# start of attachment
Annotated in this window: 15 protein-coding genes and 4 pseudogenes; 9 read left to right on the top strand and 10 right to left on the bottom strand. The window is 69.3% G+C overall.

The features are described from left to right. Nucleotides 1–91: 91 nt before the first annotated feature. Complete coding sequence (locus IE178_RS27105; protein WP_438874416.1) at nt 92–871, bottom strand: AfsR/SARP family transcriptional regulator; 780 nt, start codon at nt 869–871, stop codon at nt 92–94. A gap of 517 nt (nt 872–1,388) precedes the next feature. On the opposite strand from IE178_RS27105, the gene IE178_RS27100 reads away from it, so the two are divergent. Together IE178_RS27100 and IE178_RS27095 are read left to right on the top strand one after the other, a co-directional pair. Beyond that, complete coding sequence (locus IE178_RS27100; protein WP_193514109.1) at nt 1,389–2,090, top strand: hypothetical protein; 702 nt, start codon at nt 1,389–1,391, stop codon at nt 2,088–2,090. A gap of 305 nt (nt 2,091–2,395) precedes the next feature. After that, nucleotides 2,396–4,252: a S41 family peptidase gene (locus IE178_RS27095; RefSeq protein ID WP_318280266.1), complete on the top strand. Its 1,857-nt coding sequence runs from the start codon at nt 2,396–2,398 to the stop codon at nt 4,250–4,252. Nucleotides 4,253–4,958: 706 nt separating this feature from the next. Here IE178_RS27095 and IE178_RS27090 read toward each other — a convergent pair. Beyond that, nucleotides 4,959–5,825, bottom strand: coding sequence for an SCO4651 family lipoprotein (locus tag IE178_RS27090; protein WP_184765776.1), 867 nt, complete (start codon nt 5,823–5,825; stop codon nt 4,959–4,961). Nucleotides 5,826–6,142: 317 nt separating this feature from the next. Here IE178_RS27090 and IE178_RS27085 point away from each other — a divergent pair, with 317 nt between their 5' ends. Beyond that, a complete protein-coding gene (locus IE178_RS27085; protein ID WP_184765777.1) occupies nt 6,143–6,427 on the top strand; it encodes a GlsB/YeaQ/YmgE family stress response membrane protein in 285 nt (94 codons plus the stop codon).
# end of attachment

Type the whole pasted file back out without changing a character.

Annotated in this window: 15 protein-coding genes and 4 pseudogenes; 9 read left to right on the top strand and 10 right to left on the bottom strand. The window is 69.3% G+C overall.

The features are described from left to right. Nucleotides 1–91: 91 nt before the first annotated feature. Complete coding sequence (locus IE178_RS27105; protein WP_438874416.1) at nt 92–871, bottom strand: AfsR/SARP family transcriptional regulator; 780 nt, start codon at nt 869–871, stop codon at nt 92–94. A gap of 517 nt (nt 872–1,388) precedes the next feature. On the opposite strand from IE178_RS27105, the gene IE178_RS27100 reads away from it, so the two are divergent. Together IE178_RS27100 and IE178_RS27095 are read left to right on the top strand one after the other, a co-directional pair. Beyond that, complete coding sequence (locus IE178_RS27100; protein WP_193514109.1) at nt 1,389–2,090, top strand: hypothetical protein; 702 nt, start codon at nt 1,389–1,391, stop codon at nt 2,088–2,090. A gap of 305 nt (nt 2,091–2,395) precedes the next feature. After that, nucleotides 2,396–4,252: a S41 family peptidase gene (locus IE178_RS27095; RefSeq protein ID WP_318280266.1), complete on the top strand. Its 1,857-nt coding sequence runs from the start codon at nt 2,396–2,398 to the stop codon at nt 4,250–4,252. Nucleotides 4,253–4,958: 706 nt separating this feature from the next. Here IE178_RS27095 and IE178_RS27090 read toward each other — a convergent pair. Beyond that, nucleotides 4,959–5,825, bottom strand: coding sequence for an SCO4651 family lipoprotein (locus tag IE178_RS27090; protein WP_184765776.1), 867 nt, complete (start codon nt 5,823–5,825; stop codon nt 4,959–4,961). Nucleotides 5,826–6,142: 317 nt separating this feature from the next. Here IE178_RS27090 and IE178_RS27085 point away from each other — a divergent pair, with 317 nt between their 5' ends. Beyond that, a complete protein-coding gene (locus IE178_RS27085; protein ID WP_184765777.1) occupies nt 6,143–6,427 on the top strand; it encodes a GlsB/YeaQ/YmgE family stress response membrane protein in 285 nt (94 codons plus the stop codon).